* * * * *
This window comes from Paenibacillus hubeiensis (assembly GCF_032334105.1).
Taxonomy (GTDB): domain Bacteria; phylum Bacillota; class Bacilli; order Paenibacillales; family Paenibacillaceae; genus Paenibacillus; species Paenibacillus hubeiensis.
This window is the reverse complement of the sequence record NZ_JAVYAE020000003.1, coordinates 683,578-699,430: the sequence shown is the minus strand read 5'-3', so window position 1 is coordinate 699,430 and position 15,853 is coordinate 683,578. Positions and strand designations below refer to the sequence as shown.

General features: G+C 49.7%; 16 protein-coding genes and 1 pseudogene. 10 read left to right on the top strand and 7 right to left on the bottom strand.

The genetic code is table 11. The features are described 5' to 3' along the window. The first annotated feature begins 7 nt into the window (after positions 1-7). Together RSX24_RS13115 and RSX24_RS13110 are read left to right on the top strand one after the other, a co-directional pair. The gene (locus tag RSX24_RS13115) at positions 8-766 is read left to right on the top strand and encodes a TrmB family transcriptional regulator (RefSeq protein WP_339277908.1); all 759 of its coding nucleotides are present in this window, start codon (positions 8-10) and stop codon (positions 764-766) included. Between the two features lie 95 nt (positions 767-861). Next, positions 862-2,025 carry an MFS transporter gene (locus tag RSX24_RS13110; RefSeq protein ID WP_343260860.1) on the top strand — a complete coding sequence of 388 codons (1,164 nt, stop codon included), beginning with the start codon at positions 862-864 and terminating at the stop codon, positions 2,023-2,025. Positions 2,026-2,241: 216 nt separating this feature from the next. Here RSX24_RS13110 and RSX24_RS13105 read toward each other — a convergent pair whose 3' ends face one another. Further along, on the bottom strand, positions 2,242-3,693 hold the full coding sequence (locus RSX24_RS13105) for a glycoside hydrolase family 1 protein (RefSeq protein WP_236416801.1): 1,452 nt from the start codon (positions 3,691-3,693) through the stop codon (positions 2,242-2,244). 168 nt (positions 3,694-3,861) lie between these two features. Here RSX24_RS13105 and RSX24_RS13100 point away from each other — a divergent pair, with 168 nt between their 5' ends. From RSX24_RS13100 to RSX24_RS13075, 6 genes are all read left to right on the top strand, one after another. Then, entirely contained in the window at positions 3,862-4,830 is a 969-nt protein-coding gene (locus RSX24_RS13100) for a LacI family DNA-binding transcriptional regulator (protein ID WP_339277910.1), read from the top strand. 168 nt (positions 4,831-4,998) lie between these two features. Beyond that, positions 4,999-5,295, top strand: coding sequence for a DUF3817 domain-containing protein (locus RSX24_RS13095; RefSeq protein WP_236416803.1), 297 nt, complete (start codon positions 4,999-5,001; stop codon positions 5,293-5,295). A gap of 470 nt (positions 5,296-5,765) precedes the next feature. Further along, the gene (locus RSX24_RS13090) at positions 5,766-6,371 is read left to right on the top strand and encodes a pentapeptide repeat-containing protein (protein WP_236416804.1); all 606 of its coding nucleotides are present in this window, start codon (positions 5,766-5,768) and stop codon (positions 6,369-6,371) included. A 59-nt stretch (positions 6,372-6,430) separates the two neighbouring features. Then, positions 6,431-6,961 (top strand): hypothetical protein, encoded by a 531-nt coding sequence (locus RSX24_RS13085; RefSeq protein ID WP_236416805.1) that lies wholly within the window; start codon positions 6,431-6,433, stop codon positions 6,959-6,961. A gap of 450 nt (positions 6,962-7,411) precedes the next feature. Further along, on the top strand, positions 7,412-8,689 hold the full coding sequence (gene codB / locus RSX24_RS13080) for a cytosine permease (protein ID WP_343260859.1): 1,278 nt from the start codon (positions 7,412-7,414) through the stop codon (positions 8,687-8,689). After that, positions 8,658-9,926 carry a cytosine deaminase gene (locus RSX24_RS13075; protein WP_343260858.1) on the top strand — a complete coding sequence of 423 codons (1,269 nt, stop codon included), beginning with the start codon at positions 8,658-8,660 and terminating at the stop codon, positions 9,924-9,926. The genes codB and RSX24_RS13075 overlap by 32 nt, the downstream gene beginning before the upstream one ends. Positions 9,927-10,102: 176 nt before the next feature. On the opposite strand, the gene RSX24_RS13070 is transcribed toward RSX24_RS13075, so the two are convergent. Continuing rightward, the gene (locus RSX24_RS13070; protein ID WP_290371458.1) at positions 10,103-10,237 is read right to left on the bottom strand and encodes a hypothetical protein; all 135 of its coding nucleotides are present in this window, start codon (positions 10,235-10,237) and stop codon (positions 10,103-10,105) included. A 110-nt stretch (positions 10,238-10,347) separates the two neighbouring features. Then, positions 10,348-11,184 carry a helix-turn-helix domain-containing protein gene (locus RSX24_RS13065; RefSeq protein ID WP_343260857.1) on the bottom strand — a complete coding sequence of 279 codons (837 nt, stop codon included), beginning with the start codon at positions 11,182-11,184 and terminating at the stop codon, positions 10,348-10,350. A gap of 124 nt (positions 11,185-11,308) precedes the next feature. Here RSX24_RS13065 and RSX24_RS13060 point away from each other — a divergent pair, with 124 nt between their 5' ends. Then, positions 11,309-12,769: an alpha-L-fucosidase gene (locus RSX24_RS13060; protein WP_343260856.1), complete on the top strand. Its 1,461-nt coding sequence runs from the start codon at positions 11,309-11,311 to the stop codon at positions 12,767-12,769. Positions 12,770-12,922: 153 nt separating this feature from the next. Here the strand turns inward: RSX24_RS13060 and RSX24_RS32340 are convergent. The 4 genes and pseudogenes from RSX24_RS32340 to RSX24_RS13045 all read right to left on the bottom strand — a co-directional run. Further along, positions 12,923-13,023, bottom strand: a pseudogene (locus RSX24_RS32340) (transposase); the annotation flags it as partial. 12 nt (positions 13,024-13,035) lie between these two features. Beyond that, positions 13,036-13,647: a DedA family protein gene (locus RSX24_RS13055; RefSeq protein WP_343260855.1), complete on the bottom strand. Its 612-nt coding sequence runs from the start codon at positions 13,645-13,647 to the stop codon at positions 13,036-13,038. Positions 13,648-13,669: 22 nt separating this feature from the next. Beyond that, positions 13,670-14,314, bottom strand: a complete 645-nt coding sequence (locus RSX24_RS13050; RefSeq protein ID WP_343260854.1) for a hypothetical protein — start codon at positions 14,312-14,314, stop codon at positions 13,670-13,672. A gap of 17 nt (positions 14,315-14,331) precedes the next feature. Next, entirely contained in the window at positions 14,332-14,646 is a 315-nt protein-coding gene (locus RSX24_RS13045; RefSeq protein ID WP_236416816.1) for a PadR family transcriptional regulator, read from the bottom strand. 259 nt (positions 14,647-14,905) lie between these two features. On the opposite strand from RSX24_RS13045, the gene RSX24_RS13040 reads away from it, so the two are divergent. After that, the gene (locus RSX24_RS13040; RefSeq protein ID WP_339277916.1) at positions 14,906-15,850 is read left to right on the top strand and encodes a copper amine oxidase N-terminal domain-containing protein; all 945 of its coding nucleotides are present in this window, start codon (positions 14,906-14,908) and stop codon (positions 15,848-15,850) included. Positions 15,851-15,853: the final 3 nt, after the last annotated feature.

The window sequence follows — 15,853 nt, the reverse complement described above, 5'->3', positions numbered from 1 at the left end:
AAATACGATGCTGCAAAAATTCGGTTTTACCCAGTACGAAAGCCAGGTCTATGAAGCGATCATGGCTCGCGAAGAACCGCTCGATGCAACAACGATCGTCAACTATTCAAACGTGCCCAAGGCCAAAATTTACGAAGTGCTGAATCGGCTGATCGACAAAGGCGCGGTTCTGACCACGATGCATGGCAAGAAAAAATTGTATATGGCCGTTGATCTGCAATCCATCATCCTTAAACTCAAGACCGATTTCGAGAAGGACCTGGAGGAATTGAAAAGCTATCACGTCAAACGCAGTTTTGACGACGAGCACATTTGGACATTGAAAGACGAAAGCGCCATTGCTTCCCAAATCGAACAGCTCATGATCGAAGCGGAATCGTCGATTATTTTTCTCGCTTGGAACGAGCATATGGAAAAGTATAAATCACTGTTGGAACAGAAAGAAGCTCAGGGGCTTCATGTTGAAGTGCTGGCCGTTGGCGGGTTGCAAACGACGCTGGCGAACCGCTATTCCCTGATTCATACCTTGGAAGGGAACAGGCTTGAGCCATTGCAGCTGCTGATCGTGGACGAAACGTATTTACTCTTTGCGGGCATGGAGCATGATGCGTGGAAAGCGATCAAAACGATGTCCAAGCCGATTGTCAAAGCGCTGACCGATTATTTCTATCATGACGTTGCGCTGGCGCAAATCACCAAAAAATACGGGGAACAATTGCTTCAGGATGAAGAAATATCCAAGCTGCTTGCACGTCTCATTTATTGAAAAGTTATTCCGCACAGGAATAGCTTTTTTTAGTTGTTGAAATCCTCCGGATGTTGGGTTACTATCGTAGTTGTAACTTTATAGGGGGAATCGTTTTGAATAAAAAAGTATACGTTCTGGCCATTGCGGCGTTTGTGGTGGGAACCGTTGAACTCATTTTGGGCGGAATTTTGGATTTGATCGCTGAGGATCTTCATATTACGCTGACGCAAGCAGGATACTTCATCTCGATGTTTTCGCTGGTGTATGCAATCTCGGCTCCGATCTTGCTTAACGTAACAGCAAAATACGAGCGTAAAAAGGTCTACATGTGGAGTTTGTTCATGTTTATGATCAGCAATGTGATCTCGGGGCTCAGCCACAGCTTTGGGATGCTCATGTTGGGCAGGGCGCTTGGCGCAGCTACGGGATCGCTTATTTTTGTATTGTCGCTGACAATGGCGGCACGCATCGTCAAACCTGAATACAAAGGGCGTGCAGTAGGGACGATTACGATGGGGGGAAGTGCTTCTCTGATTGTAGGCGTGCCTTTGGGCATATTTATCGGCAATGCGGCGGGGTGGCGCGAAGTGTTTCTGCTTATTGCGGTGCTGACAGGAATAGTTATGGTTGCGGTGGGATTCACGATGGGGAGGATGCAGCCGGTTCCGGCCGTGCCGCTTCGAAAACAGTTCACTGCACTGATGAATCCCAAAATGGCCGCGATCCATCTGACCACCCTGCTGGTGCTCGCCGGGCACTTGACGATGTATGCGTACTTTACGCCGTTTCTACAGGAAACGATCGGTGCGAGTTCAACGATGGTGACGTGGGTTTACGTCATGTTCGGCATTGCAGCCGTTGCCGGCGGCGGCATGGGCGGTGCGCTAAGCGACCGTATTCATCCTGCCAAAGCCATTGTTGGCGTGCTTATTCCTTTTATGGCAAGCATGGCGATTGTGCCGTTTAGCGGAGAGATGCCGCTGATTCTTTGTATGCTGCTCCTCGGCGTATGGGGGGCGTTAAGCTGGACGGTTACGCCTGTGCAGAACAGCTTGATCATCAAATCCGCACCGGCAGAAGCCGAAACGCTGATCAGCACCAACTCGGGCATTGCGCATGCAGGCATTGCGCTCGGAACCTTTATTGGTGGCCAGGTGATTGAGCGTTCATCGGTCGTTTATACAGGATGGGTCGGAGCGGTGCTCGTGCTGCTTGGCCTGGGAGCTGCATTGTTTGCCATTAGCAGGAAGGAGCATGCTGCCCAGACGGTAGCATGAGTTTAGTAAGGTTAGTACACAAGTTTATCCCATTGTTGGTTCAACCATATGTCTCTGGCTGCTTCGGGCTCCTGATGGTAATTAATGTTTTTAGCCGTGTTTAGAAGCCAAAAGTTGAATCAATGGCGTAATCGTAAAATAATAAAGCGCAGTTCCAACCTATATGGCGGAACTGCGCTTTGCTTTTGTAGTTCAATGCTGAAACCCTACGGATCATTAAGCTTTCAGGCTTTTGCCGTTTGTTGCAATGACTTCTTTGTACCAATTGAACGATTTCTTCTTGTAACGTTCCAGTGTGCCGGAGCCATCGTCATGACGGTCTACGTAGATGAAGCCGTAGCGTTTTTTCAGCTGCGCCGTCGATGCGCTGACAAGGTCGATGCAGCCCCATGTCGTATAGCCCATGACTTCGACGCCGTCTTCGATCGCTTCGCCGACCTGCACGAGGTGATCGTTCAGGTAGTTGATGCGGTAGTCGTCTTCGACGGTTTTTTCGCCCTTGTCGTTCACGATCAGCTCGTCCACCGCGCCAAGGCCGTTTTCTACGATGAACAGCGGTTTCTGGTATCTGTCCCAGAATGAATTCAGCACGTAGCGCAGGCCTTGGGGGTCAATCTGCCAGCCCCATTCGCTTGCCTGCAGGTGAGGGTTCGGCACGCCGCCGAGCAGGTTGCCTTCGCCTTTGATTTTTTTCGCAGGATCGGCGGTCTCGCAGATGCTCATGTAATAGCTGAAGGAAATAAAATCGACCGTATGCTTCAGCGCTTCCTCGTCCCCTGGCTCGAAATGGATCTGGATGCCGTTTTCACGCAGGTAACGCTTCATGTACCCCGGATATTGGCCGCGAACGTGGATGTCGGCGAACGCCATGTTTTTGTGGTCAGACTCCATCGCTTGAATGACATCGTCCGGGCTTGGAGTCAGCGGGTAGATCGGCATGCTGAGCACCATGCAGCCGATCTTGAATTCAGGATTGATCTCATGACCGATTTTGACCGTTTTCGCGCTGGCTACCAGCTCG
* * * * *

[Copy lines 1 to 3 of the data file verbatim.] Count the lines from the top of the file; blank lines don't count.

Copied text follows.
This window comes from Paenibacillus hubeiensis (assembly GCF_032334105.1).
Taxonomy (GTDB): domain Bacteria; phylum Bacillota; class Bacilli; order Paenibacillales; family Paenibacillaceae; genus Paenibacillus; species Paenibacillus hubeiensis.
This window is the reverse complement of the sequence record NZ_JAVYAE020000003.1, coordinates 683,578-699,430: the sequence shown is the minus strand read 5'-3', so window position 1 is coordinate 699,430 and position 15,853 is coordinate 683,578. Positions and strand designations below refer to the sequence as shown.